Even Issachar ... - i. e. “and, as well as Issachar, Barak also with the tribes of Zebulun and Naphtali, rushed down on foot from Mount Tabor into the valley to attack the iron chariots of Sisera.”
For the divisions - Better: “among the brooks.” Reuben ought to have followed in this catalogue of patriots, but with that abruptness for which this poem is so conspicuous, Deborah adverts to his absence instead.
Great searchings - (thoughts, Judges 5:15) of heart Deborah means to say that at first the Reubenites made magnanimous resolutions to help their brethren against Jabin. But they stayed at home, and let the opportunity slip.
The land of Gilead, on the east of Jordan, was divided between Gad and the half tribe of Manasseh, who are both comprehended here. Joppa was in the territory of Dan Joshua 19:46, and was in later times the sea-port for Jerusalem.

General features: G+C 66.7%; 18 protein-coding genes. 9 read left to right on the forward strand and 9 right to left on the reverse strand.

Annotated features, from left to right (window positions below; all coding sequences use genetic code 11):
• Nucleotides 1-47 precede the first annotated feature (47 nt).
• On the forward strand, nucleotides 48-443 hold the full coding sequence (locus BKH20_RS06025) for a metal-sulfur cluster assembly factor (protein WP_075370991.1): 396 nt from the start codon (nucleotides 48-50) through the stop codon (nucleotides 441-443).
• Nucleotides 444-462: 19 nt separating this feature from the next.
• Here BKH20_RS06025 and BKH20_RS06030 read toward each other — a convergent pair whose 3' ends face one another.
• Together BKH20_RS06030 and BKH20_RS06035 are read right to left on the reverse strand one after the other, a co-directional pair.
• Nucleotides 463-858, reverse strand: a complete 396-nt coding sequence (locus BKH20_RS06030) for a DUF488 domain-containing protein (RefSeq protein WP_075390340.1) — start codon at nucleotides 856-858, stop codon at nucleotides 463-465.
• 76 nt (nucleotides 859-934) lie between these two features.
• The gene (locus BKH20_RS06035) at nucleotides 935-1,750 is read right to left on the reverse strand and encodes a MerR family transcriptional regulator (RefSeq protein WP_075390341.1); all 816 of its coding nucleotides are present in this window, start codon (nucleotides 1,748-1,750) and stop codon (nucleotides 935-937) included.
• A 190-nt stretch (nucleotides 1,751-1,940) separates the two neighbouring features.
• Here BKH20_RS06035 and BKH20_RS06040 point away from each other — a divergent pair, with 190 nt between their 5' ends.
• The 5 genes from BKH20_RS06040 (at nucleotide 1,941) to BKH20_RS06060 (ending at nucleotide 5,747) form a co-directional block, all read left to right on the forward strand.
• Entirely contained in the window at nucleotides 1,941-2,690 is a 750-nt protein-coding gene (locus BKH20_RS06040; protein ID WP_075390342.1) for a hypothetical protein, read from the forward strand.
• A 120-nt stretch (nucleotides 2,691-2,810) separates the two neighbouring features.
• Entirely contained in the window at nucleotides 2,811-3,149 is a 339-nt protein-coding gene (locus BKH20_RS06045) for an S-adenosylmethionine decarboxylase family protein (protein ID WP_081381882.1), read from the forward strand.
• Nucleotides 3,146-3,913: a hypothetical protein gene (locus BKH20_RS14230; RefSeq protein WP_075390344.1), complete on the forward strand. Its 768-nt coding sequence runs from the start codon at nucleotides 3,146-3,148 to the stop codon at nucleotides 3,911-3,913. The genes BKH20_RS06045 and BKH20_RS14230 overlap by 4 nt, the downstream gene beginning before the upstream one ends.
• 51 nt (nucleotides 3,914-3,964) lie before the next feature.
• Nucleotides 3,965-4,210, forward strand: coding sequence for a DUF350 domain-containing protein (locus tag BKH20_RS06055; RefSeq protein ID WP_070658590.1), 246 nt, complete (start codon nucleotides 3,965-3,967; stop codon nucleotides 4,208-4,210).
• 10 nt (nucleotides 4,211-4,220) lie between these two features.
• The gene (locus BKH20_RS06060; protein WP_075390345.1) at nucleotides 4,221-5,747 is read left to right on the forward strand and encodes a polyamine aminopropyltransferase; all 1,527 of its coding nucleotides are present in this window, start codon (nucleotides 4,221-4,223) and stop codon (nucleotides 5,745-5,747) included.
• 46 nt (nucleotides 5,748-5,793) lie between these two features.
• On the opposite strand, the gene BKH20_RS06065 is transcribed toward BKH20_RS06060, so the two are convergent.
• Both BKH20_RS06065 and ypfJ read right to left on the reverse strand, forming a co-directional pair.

His breaches - Rather havens; i. e. the creeks and bays and river-months by which their coast was broken. Joshua 19:29.
In contrast with the selfishness of the tribes just named, Deborah reverts with enthusiasm to the heroic prowess of Zebulun and Naphtali.
The Canaanite hosts are now described, led to battle by their numerous kings. (Compare Joshua 12:21.)
They took no gain of money - i. e. either they got no booty, as they expected, or, they did not fight for plunder, but for life and victory (compare Judges 4:16 and Judges 5:30).
God fought on the side of Israel, and gave them the victory. Josephus relates that, just as the battle began, a violent tempest came on with a great downfall of rain; and a hailstorm, which, driving full in the faces of the Canaanites, so blinded and benumbed them with cold, that they could neither use their bows with effect nor even hold their swords.
The word translated ancient occurs only here. The phrase probably means that Kishon was celebrated from ancient times on account of the battles fought on its banks.
Probably an allusion to the frantic efforts of the chariot-horses to disengage themselves from the morass (Judges 4:15 note).